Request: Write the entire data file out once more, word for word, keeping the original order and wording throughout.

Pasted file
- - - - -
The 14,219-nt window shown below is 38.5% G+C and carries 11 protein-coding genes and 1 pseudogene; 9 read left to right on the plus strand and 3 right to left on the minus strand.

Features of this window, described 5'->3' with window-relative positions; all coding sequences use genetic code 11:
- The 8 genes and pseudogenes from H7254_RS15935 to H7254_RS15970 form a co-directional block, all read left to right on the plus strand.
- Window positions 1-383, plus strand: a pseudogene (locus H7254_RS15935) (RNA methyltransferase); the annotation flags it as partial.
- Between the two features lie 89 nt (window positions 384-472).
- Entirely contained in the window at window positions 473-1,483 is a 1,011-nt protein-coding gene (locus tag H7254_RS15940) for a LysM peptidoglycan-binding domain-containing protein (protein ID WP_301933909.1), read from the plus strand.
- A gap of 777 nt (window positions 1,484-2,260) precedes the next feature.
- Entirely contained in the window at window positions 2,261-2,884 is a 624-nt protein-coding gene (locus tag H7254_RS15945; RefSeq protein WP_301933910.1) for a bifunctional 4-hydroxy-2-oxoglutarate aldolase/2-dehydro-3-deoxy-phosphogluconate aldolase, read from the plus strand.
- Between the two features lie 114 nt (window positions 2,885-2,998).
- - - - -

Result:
The 14,219-nt window shown below is 38.5% G+C and carries 11 protein-coding genes and 1 pseudogene; 9 read left to right on the plus strand and 3 right to left on the minus strand.

Features of this window, described 5'->3' with window-relative positions; all coding sequences use genetic code 11:
- The 8 genes and pseudogenes from H7254_RS15935 to H7254_RS15970 form a co-directional block, all read left to right on the plus strand.
- Window positions 1-383, plus strand: a pseudogene (locus H7254_RS15935) (RNA methyltransferase); the annotation flags it as partial.
- Between the two features lie 89 nt (window positions 384-472).
- Entirely contained in the window at window positions 473-1,483 is a 1,011-nt protein-coding gene (locus tag H7254_RS15940) for a LysM peptidoglycan-binding domain-containing protein (protein ID WP_301933909.1), read from the plus strand.
- A gap of 777 nt (window positions 1,484-2,260) precedes the next feature.
- Entirely contained in the window at window positions 2,261-2,884 is a 624-nt protein-coding gene (locus tag H7254_RS15945; RefSeq protein WP_301933910.1) for a bifunctional 4-hydroxy-2-oxoglutarate aldolase/2-dehydro-3-deoxy-phosphogluconate aldolase, read from the plus strand.
- Between the two features lie 114 nt (window positions 2,885-2,998).